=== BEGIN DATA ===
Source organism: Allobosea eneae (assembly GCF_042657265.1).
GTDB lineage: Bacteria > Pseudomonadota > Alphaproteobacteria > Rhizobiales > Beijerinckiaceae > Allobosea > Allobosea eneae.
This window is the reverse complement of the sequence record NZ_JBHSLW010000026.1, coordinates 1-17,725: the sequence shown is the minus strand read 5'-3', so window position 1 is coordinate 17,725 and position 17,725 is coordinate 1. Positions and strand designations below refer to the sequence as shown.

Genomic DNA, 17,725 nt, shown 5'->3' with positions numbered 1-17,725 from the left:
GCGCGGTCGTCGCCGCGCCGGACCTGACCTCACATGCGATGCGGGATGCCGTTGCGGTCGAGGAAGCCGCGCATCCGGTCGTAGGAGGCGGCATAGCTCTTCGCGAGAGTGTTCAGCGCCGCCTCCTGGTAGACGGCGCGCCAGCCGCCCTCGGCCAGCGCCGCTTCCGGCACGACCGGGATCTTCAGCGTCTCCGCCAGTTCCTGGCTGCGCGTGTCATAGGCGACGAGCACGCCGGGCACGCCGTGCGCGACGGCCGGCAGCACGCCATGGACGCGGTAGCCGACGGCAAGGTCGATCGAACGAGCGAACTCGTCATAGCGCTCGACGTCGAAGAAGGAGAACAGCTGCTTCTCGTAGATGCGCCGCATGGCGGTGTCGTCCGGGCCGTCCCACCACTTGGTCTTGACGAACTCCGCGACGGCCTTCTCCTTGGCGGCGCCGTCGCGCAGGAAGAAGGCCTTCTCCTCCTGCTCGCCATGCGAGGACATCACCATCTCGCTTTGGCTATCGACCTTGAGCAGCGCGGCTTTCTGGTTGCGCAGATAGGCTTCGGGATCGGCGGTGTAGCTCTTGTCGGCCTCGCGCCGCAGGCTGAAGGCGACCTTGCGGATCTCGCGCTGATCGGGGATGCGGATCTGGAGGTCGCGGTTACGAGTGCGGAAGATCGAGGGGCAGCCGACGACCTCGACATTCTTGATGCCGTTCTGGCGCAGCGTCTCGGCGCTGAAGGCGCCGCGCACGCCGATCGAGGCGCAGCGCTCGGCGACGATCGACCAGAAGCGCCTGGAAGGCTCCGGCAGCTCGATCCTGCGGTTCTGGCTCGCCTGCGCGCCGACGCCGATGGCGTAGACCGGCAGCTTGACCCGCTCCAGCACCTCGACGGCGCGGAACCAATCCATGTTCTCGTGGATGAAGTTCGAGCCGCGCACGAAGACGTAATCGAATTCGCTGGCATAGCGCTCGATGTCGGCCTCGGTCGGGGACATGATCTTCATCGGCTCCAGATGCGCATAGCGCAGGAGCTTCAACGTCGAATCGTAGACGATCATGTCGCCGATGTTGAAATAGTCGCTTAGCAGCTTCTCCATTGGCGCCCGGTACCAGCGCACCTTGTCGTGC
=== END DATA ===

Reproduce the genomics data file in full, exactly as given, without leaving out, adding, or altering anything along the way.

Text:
Source organism: Allobosea eneae (assembly GCF_042657265.1).
GTDB lineage: Bacteria > Pseudomonadota > Alphaproteobacteria > Rhizobiales > Beijerinckiaceae > Allobosea > Allobosea eneae.
This window is the reverse complement of the sequence record NZ_JBHSLW010000026.1, coordinates 1-17,725: the sequence shown is the minus strand read 5'-3', so window position 1 is coordinate 17,725 and position 17,725 is coordinate 1. Positions and strand designations below refer to the sequence as shown.

Genomic DNA, 17,725 nt, shown 5'->3' with positions numbered 1-17,725 from the left:
GCGCGGTCGTCGCCGCGCCGGACCTGACCTCACATGCGATGCGGGATGCCGTTGCGGTCGAGGAAGCCGCGCATCCGGTCGTAGGAGGCGGCATAGCTCTTCGCGAGAGTGTTCAGCGCCGCCTCCTGGTAGACGGCGCGCCAGCCGCCCTCGGCCAGCGCCGCTTCCGGCACGACCGGGATCTTCAGCGTCTCCGCCAGTTCCTGGCTGCGCGTGTCATAGGCGACGAGCACGCCGGGCACGCCGTGCGCGACGGCCGGCAGCACGCCATGGACGCGGTAGCCGACGGCAAGGTCGATCGAACGAGCGAACTCGTCATAGCGCTCGACGTCGAAGAAGGAGAACAGCTGCTTCTCGTAGATGCGCCGCATGGCGGTGTCGTCCGGGCCGTCCCACCACTTGGTCTTGACGAACTCCGCGACGGCCTTCTCCTTGGCGGCGCCGTCGCGCAGGAAGAAGGCCTTCTCCTCCTGCTCGCCATGCGAGGACATCACCATCTCGCTTTGGCTATCGACCTTGAGCAGCGCGGCTTTCTGGTTGCGCAGATAGGCTTCGGGATCGGCGGTGTAGCTCTTGTCGGCCTCGCGCCGCAGGCTGAAGGCGACCTTGCGGATCTCGCGCTGATCGGGGATGCGGATCTGGAGGTCGCGGTTACGAGTGCGGAAGATCGAGGGGCAGCCGACGACCTCGACATTCTTGATGCCGTTCTGGCGCAGCGTCTCGGCGCTGAAGGCGCCGCGCACGCCGATCGAGGCGCAGCGCTCGGCGACGATCGACCAGAAGCGCCTGGAAGGCTCCGGCAGCTCGATCCTGCGGTTCTGGCTCGCCTGCGCGCCGACGCCGATGGCGTAGACCGGCAGCTTGACCCGCTCCAGCACCTCGACGGCGCGGAACCAATCCATGTTCTCGTGGATGAAGTTCGAGCCGCGCACGAAGACGTAATCGAATTCGCTGGCATAGCGCTCGATGTCGGCCTCGGTCGGGGACATGATCTTCATCGGCTCCAGATGCGCATAGCGCAGGAGCTTCAACGTCGAATCGTAGACGATCATGTCGCCGATGTTGAAATAGTCGCTTAGCAGCTTCTCCATTGGCGCCCGGTACCAGCGCACCTTGTCGTGC